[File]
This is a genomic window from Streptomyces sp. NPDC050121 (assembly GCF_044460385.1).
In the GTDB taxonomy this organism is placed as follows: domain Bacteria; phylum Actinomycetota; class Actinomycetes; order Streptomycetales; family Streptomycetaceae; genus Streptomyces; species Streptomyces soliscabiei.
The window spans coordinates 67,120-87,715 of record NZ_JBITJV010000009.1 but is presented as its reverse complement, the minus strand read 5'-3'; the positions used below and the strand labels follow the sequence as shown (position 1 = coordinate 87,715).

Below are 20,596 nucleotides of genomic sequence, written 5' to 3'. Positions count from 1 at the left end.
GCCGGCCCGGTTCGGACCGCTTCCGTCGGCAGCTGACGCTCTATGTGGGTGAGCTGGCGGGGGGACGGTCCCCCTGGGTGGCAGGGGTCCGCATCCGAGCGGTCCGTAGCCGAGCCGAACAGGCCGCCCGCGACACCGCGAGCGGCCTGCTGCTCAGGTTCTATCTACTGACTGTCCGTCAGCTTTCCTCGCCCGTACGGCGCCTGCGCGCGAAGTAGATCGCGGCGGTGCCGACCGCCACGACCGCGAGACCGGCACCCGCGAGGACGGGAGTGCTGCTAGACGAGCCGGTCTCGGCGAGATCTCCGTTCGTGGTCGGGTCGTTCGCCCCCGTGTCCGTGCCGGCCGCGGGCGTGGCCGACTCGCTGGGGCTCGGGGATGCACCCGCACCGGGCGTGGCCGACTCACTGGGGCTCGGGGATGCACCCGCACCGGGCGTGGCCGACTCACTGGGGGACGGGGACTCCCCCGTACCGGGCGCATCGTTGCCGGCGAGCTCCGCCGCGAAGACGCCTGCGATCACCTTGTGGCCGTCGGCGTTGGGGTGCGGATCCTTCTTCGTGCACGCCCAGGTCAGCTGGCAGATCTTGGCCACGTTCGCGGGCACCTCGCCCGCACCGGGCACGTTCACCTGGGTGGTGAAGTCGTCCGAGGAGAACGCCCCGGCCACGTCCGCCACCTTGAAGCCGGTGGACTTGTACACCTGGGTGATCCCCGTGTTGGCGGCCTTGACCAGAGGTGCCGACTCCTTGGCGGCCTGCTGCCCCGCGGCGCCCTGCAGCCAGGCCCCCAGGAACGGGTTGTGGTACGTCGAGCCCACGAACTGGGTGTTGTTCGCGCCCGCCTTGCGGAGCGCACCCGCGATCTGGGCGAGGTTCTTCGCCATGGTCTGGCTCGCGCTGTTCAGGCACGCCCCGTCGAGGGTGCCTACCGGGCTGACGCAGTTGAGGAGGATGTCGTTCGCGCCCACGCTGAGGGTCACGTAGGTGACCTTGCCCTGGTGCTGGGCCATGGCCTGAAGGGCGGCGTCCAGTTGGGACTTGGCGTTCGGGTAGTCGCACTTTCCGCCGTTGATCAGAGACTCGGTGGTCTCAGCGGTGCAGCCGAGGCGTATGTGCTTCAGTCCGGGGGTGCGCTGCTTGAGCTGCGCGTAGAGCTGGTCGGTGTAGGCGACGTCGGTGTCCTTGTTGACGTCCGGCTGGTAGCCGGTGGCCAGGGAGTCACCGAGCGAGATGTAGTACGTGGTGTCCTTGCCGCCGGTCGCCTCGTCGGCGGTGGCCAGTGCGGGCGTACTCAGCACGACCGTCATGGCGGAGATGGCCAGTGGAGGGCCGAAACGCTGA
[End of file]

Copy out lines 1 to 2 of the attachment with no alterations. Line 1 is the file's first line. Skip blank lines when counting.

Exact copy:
This is a genomic window from Streptomyces sp. NPDC050121 (assembly GCF_044460385.1).
In the GTDB taxonomy this organism is placed as follows: domain Bacteria; phylum Actinomycetota; class Actinomycetes; order Streptomycetales; family Streptomycetaceae; genus Streptomyces; species Streptomyces soliscabiei.